All over social media these days, people are making 100 Sari pacts to wear the elegant garment at least 100 times this year. It's a curious sad irony that, just as so many women seem to be rediscovering the sari, the government seems bent on putting an end to its handloom incarnation.

A move is on to repeal The Handloom Reservation Act, which since 1985 has been protecting traditional handloom weaves, especially saris, from being copied by their machine-made and powerloom competitors. It was a small but important protection for handloom weavers, who otherwise struggle to survive. Their yarn, their designs and their markets are under attack.

Now the powerful powerloom lobby is agitating to have this Act withdrawn. Meetings and consultations have been held, largely without the inclusion of handloom-sector representatives, and our representations and queries have gone unanswered.

One powerloom lobbyist at the meeting allegedly said that "we have progressed from the firewood chula to gas and electric stoves. If we need to hang on to technologies from our grandparents times, it is a mark of regression. Our children will laugh at us." Another claimed that "the customer prefers cheaper powerloom sari".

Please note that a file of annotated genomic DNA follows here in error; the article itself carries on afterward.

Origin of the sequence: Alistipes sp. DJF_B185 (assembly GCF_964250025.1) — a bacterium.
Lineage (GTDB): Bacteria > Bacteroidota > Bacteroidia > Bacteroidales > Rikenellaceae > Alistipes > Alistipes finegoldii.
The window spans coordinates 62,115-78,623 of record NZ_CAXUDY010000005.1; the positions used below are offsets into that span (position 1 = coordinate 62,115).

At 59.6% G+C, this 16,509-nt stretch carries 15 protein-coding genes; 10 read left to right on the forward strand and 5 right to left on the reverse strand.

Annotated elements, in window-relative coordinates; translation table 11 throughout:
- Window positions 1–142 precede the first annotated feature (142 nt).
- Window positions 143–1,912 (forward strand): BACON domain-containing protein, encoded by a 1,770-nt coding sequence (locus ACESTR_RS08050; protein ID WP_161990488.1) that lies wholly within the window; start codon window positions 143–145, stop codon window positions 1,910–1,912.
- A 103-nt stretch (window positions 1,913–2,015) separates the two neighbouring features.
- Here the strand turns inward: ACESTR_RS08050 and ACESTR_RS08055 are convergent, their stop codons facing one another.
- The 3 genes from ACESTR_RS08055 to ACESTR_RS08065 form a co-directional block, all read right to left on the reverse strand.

We need to challenge the statement that handloom is not viable in the market. This ignores the facts. Obviously the market has shifted from rural to urban, but it is a growing one, and we have figures to support that. This despite problems faced by weavers in yarn procurement and market access. Over the last five years the sale of handlooms has actually increased. Huge sales and eager footfalls at exhibitions organised by Dastkar, Sanatkada, and the Crafts Councils bear witness. Globally too, as understanding of the ecological properties and design virtuosity of hand-spun and hand-woven textiles grows, more and more international buyers look to India as a source. How tragic that instead of investing in this potential we are seeking to destroy it.

So why not powerloom, the lay person may ask. Isn't it cheaper, quicker and less laborious to weave?

To say that because we have powerlooms, we don't need handlooms is really so silly. To take the chula analogy, it's like saying because we have microwave ovens we don't need tandoors. Each serves its own unique purpose, and it's the Indian tandoor that creates our unique Indian cuisine and draws tourists and foodies. The handloom can create thousands of distinctive regional weaves and designs that no powerlooms can replicate, plus a tactile wonderful drape that is also irreplaceable by mechanised means.

How tragic that instead of investing in this potential we are seeking to destroy it.

If we remove the protection and incentives for handloom weavers to continue weaving their traditional products and saris, we would suddenly be bereft of our past. Each weave has a cultural tradition and a story, each one links us to our social and cultural roots. We would literally be naked without them.

Handloom lovers, it's time to raise your voice.